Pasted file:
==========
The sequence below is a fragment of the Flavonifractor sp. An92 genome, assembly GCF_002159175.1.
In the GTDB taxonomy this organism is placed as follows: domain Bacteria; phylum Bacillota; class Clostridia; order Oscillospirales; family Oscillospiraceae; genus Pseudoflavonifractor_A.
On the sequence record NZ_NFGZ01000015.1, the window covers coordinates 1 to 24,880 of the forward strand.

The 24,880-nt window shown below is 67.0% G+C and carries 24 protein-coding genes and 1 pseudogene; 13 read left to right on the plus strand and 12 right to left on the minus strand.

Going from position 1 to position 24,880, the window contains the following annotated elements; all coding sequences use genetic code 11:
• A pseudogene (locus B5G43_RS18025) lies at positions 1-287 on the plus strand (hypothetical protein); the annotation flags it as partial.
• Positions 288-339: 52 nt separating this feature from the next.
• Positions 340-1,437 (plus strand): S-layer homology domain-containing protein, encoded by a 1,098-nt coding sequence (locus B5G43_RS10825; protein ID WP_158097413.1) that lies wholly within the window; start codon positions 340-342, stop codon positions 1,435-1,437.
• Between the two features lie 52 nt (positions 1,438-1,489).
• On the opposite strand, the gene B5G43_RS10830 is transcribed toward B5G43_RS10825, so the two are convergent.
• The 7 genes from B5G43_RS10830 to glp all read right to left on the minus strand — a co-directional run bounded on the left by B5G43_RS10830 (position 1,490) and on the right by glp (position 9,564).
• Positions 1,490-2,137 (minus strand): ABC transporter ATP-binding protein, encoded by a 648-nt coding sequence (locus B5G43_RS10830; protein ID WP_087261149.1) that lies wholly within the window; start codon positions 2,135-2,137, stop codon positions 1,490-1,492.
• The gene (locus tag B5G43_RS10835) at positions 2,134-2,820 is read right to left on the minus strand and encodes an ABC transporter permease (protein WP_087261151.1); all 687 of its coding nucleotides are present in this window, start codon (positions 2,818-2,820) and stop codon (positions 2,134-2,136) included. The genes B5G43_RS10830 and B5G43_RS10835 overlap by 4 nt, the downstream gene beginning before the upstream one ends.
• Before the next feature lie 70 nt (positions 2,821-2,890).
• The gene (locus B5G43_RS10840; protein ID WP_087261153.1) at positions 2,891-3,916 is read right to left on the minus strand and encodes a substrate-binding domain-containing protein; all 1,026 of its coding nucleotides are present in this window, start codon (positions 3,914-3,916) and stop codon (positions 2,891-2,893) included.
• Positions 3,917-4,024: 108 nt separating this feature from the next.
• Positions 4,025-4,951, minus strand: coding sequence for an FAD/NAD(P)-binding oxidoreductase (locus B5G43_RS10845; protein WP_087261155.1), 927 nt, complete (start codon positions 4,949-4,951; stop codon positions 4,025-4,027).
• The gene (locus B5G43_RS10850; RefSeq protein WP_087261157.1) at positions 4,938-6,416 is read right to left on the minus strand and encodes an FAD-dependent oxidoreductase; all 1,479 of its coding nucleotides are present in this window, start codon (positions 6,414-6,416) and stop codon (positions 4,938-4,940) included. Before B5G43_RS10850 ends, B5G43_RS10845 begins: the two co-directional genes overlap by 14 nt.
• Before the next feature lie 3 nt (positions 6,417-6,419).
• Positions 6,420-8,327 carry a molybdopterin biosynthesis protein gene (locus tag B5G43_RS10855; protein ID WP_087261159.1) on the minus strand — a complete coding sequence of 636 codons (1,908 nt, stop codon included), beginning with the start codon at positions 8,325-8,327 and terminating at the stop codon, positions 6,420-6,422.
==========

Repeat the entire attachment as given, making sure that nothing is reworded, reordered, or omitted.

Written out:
The sequence below is a fragment of the Flavonifractor sp. An92 genome, assembly GCF_002159175.1.
In the GTDB taxonomy this organism is placed as follows: domain Bacteria; phylum Bacillota; class Clostridia; order Oscillospirales; family Oscillospiraceae; genus Pseudoflavonifractor_A.
On the sequence record NZ_NFGZ01000015.1, the window covers coordinates 1 to 24,880 of the forward strand.

The 24,880-nt window shown below is 67.0% G+C and carries 24 protein-coding genes and 1 pseudogene; 13 read left to right on the plus strand and 12 right to left on the minus strand.

Going from position 1 to position 24,880, the window contains the following annotated elements; all coding sequences use genetic code 11:
• A pseudogene (locus B5G43_RS18025) lies at positions 1-287 on the plus strand (hypothetical protein); the annotation flags it as partial.
• Positions 288-339: 52 nt separating this feature from the next.
• Positions 340-1,437 (plus strand): S-layer homology domain-containing protein, encoded by a 1,098-nt coding sequence (locus B5G43_RS10825; protein ID WP_158097413.1) that lies wholly within the window; start codon positions 340-342, stop codon positions 1,435-1,437.
• Between the two features lie 52 nt (positions 1,438-1,489).
• On the opposite strand, the gene B5G43_RS10830 is transcribed toward B5G43_RS10825, so the two are convergent.
• The 7 genes from B5G43_RS10830 to glp all read right to left on the minus strand — a co-directional run bounded on the left by B5G43_RS10830 (position 1,490) and on the right by glp (position 9,564).
• Positions 1,490-2,137 (minus strand): ABC transporter ATP-binding protein, encoded by a 648-nt coding sequence (locus B5G43_RS10830; protein ID WP_087261149.1) that lies wholly within the window; start codon positions 2,135-2,137, stop codon positions 1,490-1,492.
• The gene (locus tag B5G43_RS10835) at positions 2,134-2,820 is read right to left on the minus strand and encodes an ABC transporter permease (protein WP_087261151.1); all 687 of its coding nucleotides are present in this window, start codon (positions 2,818-2,820) and stop codon (positions 2,134-2,136) included. The genes B5G43_RS10830 and B5G43_RS10835 overlap by 4 nt, the downstream gene beginning before the upstream one ends.
• Before the next feature lie 70 nt (positions 2,821-2,890).
• The gene (locus B5G43_RS10840; protein ID WP_087261153.1) at positions 2,891-3,916 is read right to left on the minus strand and encodes a substrate-binding domain-containing protein; all 1,026 of its coding nucleotides are present in this window, start codon (positions 3,914-3,916) and stop codon (positions 2,891-2,893) included.
• Positions 3,917-4,024: 108 nt separating this feature from the next.
• Positions 4,025-4,951, minus strand: coding sequence for an FAD/NAD(P)-binding oxidoreductase (locus B5G43_RS10845; protein WP_087261155.1), 927 nt, complete (start codon positions 4,949-4,951; stop codon positions 4,025-4,027).
• The gene (locus B5G43_RS10850; RefSeq protein WP_087261157.1) at positions 4,938-6,416 is read right to left on the minus strand and encodes an FAD-dependent oxidoreductase; all 1,479 of its coding nucleotides are present in this window, start codon (positions 6,414-6,416) and stop codon (positions 4,938-4,940) included. Before B5G43_RS10850 ends, B5G43_RS10845 begins: the two co-directional genes overlap by 14 nt.
• Before the next feature lie 3 nt (positions 6,417-6,419).
• Positions 6,420-8,327 carry a molybdopterin biosynthesis protein gene (locus tag B5G43_RS10855; protein ID WP_087261159.1) on the minus strand — a complete coding sequence of 636 codons (1,908 nt, stop codon included), beginning with the start codon at positions 8,325-8,327 and terminating at the stop codon, positions 6,420-6,422.